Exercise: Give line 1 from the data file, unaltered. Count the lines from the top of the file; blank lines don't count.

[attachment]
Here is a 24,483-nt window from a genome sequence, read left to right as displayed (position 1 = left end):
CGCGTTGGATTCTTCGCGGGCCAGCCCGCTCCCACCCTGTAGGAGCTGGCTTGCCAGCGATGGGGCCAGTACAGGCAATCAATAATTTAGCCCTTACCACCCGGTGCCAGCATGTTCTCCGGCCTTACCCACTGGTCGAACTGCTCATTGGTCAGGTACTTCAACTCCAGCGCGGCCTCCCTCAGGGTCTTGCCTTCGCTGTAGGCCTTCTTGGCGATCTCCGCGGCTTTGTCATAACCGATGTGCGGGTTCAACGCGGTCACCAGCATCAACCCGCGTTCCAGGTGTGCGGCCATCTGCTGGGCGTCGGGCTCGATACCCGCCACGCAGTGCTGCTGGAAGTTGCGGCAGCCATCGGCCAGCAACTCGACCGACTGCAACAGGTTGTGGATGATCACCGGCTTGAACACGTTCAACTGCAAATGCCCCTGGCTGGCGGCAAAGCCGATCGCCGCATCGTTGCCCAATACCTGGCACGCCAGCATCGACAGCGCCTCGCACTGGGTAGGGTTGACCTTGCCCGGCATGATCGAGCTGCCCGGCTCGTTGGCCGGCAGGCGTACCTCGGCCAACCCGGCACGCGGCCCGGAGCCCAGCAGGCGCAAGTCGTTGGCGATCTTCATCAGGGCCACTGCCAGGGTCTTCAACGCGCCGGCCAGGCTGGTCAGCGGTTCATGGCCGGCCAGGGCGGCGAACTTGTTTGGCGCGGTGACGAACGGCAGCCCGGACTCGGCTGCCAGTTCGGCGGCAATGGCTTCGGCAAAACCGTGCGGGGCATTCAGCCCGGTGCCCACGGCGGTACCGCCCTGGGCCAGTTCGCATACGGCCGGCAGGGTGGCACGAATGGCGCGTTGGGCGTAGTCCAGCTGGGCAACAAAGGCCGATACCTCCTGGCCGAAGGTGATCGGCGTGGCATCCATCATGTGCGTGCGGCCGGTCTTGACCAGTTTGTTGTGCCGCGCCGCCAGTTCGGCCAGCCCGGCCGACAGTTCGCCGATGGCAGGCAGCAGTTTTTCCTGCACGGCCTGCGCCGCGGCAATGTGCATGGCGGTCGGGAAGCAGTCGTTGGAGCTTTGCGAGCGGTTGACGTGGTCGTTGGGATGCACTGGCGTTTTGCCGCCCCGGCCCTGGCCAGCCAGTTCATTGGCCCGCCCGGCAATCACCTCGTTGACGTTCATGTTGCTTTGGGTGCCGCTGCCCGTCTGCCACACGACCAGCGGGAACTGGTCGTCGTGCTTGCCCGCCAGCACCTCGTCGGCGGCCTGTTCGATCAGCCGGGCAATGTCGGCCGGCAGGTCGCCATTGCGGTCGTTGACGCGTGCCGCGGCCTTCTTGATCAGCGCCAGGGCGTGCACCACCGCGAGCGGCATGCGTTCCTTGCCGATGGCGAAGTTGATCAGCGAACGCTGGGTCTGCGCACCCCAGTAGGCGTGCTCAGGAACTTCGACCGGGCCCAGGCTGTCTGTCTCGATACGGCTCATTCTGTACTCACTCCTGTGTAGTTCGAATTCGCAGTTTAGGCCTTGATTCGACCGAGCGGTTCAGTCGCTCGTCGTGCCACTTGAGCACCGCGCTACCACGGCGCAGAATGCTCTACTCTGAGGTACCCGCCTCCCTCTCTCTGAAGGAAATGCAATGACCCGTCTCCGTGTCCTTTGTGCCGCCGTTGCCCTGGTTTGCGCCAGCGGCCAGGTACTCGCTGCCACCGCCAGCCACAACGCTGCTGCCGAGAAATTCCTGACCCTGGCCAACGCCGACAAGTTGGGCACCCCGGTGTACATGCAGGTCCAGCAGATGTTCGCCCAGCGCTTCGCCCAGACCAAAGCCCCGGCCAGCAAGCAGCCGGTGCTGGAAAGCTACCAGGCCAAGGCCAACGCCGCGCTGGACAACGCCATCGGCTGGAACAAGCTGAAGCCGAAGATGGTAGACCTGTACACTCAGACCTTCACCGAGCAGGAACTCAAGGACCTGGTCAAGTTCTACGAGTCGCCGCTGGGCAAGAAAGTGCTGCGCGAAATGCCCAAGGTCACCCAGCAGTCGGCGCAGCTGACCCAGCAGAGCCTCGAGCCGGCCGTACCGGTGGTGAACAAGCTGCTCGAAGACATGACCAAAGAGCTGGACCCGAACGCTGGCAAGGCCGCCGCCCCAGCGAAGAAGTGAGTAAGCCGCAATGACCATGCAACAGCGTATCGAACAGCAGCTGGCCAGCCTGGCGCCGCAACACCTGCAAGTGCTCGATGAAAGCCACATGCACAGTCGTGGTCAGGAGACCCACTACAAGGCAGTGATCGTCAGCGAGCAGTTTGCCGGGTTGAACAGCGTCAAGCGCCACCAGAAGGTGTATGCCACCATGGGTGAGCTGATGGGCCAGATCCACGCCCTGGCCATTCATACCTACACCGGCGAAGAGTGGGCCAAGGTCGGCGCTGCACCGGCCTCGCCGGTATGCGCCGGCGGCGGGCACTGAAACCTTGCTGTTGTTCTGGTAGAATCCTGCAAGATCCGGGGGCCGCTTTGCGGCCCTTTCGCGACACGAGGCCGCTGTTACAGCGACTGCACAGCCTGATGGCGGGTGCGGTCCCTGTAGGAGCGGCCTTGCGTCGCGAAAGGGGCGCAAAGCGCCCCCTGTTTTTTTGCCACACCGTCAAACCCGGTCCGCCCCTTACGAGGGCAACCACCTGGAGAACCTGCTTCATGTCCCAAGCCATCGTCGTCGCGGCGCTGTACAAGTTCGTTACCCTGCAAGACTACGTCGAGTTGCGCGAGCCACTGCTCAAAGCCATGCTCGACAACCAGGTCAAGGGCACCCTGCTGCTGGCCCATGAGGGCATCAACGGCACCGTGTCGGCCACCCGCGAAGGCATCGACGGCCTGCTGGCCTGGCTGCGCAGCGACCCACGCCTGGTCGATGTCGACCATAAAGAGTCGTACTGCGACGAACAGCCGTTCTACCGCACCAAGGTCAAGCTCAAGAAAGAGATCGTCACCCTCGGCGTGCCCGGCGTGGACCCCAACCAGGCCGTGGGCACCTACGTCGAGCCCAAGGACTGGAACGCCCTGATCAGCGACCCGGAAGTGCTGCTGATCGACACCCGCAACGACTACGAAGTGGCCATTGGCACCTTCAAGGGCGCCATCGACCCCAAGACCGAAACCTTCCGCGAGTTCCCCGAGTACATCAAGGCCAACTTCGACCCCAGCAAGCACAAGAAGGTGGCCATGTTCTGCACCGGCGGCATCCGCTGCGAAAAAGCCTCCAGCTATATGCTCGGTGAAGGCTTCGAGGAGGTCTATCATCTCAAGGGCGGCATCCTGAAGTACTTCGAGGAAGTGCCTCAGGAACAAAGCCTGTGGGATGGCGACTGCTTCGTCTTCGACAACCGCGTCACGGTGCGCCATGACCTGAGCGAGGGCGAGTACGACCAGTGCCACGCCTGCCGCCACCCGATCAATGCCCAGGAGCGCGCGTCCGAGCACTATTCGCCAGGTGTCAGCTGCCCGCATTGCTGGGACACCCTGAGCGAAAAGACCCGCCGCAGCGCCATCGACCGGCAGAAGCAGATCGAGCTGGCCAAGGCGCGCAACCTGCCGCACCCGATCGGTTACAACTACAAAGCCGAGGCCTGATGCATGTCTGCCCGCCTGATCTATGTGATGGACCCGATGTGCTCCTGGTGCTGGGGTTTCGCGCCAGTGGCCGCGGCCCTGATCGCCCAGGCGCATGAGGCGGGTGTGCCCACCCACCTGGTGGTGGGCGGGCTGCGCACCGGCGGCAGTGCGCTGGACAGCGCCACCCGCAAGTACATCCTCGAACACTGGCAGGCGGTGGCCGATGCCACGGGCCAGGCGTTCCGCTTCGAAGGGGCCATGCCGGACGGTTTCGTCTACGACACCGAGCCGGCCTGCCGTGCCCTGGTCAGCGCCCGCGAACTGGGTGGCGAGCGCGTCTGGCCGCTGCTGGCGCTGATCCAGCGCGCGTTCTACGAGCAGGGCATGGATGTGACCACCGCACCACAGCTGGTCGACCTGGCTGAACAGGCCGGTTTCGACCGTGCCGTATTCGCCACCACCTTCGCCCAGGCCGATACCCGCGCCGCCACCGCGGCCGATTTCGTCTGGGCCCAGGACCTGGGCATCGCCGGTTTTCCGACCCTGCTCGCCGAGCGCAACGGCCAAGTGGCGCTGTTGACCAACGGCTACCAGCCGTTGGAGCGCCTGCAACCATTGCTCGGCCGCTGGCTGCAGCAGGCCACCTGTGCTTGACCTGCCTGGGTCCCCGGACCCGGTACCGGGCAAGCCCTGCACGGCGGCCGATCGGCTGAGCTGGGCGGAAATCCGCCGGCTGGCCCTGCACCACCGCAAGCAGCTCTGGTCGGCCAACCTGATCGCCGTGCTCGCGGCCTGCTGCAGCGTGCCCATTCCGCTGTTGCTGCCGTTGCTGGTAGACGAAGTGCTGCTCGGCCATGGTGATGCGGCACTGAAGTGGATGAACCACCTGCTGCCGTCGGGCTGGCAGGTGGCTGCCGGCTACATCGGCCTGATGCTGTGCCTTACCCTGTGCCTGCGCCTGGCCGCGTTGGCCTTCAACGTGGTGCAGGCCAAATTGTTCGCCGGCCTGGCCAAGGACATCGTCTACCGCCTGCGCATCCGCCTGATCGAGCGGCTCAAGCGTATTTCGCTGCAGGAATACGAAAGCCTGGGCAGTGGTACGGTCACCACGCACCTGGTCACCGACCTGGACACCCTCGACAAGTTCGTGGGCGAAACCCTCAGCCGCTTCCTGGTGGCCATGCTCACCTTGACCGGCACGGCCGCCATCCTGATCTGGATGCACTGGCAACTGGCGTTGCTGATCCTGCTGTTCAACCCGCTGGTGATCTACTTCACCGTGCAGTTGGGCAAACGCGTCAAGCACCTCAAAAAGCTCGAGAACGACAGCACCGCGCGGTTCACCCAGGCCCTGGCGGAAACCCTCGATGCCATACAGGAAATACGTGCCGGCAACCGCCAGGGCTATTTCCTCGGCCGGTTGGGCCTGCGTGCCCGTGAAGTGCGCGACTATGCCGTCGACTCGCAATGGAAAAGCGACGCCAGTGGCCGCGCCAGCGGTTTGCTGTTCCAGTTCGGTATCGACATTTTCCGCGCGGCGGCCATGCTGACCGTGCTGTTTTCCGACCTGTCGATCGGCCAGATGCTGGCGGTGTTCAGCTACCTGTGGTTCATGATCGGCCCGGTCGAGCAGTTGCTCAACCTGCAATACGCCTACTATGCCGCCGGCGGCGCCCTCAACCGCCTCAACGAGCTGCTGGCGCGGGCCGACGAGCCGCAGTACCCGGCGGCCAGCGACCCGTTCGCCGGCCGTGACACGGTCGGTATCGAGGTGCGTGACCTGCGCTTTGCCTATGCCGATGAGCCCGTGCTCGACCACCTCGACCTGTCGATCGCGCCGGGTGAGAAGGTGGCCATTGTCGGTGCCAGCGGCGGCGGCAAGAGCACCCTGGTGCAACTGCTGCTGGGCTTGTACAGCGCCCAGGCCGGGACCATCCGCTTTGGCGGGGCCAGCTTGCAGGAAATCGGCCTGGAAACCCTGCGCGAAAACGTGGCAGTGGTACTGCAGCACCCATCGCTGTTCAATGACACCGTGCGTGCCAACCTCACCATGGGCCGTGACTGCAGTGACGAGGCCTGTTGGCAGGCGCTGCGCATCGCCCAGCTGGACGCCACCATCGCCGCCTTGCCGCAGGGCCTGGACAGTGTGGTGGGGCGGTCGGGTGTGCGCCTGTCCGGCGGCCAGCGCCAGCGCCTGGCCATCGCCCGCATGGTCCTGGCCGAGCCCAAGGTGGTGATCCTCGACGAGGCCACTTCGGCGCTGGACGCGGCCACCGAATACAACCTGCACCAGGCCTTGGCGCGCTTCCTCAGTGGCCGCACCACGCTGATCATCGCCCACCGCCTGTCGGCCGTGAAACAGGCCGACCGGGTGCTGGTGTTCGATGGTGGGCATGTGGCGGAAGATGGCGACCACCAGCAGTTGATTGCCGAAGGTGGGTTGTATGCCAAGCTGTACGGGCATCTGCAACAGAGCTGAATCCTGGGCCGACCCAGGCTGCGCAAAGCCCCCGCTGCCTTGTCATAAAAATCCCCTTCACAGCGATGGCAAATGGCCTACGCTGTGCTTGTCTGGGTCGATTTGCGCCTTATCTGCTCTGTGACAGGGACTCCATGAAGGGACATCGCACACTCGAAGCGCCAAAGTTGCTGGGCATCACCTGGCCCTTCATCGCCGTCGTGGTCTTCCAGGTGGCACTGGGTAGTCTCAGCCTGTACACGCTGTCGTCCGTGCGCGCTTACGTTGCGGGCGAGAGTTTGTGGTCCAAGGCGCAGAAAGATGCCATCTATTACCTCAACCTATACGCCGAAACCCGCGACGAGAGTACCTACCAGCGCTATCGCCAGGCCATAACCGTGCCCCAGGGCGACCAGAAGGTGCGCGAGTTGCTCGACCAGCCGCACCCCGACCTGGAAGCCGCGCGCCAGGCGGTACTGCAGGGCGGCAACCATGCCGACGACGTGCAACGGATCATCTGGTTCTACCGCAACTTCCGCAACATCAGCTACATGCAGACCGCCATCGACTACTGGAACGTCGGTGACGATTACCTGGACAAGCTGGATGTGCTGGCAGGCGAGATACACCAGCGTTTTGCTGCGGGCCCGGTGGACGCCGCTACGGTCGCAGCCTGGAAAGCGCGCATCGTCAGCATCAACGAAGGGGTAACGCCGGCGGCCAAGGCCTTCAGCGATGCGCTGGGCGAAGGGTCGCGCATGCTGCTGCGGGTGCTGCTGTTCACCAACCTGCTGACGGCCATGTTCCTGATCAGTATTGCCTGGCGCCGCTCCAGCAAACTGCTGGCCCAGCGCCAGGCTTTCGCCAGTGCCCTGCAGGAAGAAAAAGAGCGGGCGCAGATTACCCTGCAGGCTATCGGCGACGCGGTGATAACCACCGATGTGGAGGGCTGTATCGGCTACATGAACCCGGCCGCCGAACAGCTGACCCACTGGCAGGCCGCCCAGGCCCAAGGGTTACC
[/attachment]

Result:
Here is a 24,483-nt window from a genome sequence, read left to right as displayed (position 1 = left end):